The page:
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LITTLE DEATHS: Director Sean Hogan talks about his collaborative horror omnibus and the troubled releases of his British indies

UK-based horror anthology Little Deaths – a collaboration between independent directors Sean Hogan (Lie Still), Simon Rumley (The Living and the Dead, Red White + Blue) and Andrew Parkinson (Venus Drowning) – is the latest in a resurgence of inspired horror anthologies that includes The Theatre Bizarre, Paris I Kill You and the recently-announced ABCs of Death. Exec-produced by Pierre David – whose genre catalogue runs the gamut from Cronenberg’s Videodrome to Lee Demarbre’s Smash CutLittle Deaths is a fascinating study of emotional manipulation and various forms of addiction, from drug abuse to co-dependency. Artfully blending propecia for women hair loss transgressive ideas and visuals with the low-key realism characteristic of British indies, each segment is a unique aesthetic statement that nonetheless feeds into and off of its cohorts to create an impressively cohesive whole.

Hogan’s biting  House and Home opens the film with a bang, focusing on an upper class British couple who pick up street people and take them home in order bestellen levitra to humiliate and abuse them. In Andrew Parkinson’s Mutant Tool, Jodie Jameson (the award-winning actress for Parkinson’s earlier Venus Drowning) plays an on/off callgirl recovering from a drug habit, whose boyfriend unwittingly signs her up for experimental treatment with a doctor doing unethical experiments in traumatic bonding. The power games that run through all the romantic relationships in this anthology are most overt in Simon Rumley’s Bitch, in which a put-upon office administrator  works out her issues by emotionally abusing her partner through a degrading sexual routine.

Little Deaths is also the latest in a series of films Hogan has found himself battling executives and sales agents over.  From the re-titling of his subtle ghost story Lie Still (2005) to the recent controversy surrounding cuts to Little Deaths – which played in uncut form at SXSW earlier this year to rave reviews – Hogan is a writer/director whose career is fraught with marketing misfires that have taught him some valuable lessons about protecting one’s vision.  Hogan was kind enough to talk to Spectacular Optical about his experiences making Little Deaths and Lie Still and the numerous exciting projects he has in the works.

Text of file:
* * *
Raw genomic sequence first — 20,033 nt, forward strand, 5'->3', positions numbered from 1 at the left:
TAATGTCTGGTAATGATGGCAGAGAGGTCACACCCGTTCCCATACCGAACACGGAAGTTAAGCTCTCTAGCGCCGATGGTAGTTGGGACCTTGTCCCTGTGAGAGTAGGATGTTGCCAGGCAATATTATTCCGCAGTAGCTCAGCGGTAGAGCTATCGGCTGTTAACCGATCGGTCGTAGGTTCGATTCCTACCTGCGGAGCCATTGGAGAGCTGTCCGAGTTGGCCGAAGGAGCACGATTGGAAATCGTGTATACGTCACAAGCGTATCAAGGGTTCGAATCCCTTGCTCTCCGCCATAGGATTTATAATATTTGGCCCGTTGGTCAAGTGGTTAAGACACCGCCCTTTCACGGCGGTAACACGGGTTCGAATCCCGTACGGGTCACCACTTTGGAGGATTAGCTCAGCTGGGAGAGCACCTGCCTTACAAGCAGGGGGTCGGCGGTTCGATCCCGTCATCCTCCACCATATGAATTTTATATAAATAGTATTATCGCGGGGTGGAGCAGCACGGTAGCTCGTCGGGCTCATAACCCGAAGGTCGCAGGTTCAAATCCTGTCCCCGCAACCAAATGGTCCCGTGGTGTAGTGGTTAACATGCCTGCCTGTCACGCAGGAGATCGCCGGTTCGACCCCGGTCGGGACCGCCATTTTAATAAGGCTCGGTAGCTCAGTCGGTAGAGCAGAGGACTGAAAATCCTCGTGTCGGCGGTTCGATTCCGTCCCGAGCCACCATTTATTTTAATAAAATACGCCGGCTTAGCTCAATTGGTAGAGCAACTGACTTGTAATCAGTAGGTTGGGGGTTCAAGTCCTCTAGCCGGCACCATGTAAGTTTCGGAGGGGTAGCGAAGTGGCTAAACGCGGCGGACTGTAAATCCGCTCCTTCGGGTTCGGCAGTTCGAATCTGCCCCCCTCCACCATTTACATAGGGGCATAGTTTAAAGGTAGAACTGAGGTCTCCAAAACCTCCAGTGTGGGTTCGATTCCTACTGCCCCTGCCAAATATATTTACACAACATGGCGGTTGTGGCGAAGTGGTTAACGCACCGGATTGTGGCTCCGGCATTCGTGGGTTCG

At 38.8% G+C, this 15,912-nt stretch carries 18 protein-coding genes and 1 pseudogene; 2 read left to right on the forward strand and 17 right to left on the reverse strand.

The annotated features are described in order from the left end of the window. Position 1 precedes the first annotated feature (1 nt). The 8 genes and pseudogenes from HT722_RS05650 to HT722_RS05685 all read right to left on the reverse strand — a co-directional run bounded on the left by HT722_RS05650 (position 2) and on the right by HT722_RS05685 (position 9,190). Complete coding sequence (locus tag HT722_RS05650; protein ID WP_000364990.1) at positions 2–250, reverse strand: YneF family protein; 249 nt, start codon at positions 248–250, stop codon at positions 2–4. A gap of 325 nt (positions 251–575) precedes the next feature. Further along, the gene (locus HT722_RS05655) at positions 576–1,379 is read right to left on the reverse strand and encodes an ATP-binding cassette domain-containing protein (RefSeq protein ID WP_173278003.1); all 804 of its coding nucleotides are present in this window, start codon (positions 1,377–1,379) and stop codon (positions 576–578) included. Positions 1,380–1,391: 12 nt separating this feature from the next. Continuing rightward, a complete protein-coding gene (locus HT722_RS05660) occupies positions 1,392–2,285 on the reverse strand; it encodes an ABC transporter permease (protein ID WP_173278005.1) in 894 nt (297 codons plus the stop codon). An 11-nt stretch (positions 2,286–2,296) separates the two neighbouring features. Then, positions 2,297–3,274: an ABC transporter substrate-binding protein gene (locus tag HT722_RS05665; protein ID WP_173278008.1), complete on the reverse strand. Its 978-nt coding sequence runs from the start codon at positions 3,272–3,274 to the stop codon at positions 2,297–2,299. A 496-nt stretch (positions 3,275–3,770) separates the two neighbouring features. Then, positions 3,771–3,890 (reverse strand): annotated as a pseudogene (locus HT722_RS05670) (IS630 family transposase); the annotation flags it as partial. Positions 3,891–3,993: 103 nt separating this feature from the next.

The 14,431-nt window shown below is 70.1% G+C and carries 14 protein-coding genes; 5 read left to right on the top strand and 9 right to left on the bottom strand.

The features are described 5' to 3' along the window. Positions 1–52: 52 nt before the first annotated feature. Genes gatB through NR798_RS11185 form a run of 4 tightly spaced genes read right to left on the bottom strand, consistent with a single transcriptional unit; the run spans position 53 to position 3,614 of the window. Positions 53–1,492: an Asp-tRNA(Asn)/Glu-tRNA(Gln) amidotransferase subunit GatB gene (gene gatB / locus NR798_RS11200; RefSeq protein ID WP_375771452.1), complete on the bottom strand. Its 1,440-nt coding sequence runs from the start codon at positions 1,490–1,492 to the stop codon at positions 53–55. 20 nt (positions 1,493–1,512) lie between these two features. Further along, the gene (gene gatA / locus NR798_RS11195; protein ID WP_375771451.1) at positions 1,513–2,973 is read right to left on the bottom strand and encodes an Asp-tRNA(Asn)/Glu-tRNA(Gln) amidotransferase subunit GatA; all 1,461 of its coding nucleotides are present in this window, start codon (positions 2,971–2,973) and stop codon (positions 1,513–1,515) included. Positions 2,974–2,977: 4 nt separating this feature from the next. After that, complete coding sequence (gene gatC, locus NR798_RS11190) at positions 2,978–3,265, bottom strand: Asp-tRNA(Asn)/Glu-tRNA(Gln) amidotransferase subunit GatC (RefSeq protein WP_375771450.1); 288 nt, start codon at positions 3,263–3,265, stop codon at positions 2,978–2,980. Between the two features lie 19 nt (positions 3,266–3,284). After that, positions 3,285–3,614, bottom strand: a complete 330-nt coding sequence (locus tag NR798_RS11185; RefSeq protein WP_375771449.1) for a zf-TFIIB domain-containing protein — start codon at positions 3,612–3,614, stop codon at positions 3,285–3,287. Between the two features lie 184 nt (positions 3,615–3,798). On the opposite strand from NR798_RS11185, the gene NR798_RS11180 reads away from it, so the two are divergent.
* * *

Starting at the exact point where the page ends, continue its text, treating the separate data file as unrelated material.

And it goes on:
Andrew Parkinson, Simon Rumley, Sean Hogan

What brought the three of you together? What you first started talking about it, what was the unifying theme you were canadian online pharmacy no prescription needed going for? Was there meant to be a thread running through all the stories or was it kind of anything-goes?

I originally met Simon at Austin’s Fantastic Fest in 2006 – we both had films playing there that year. As did Andrew actually, although he didn’t attend – I met him later on back in London. Anyway, a group of us London-based genre filmmakers started socialising regularly – a lot of bitching about producers and the state of our careers! – and we were all on the lookout for that elusive next project. At the time I’d been developing a script for about a year, only for it all to fall apart at the last minute, so I was feeling very frustrated and anxious to get something going. And then it occurred to me that I had all these other filmmakers at my fingertips, and that there hadn’t been a good horror anthology for a while. Stupidly, I also figured that putting together an anthology would be a quicker and easier process – kind of like making 3 shorts, right? Never been so wrong in my life!

So with all that in mind, I approached Andrew and Simon. It seemed to me that whilst we all had very different approaches, tonally I thought we’d be a good fit. They liked the idea and everything started falling into place pretty quickly after that. There was no initial discussion of theme or anything like that – it all happened very organically. We basically just went away and came up with a story we wanted to do, and then when we came back to the table to compare notes, bam – there it was. Each of the stories involved some form of sexual horror, and so instantly we had our unifying link – by pure coincidence! So after that, we just ran with the idea that we would really try and push the sex/horror dynamic.

We did discuss the notion of there being some kind of linking or typical anthology framing device, but decided against it in the end. It just seemed a bit old school, and as much as I love the old anthology horror movies, we wanted to stay away from doing that. Besides, whilst I think the three segments complement each other well, they are all pretty different, and we weren’t sure about trying to set them all in the same world, as it were. So we figured that the thematic links would ultimately be enough to tie the whole thing together.

Can you tell me about your episode?

Little Deaths

I was in a really foul mood when I wrote it! Basically, I’d wanted to write something about sexual power games for a while, so that was kind of the initial seed. And it was also a bit of a reaction to my first film, which was much more of a suggestive, Lewton-esque type of movie. So after doing that, I was ready to shift to the other end of the horror spectrum and make something a bit more confrontational. I don’t recall entirely how the story came about, but I think once I had the initial notion of the predatory couple seeking out victims for their perverse pleasures, the whole over/underclass opposition came into focus for me pretty quickly. And with that the idea of the predators then being preyed on, and the whole food/sex motif that runs through the story. Someone mentioned certain similarities to Raw Meat/Death Line, and whilst it wasn’t conscious, I love that movie and there are definitely connections – the heavy emphasis on class dynamics, and the idea of the underclass rising up to devour the ruling elites…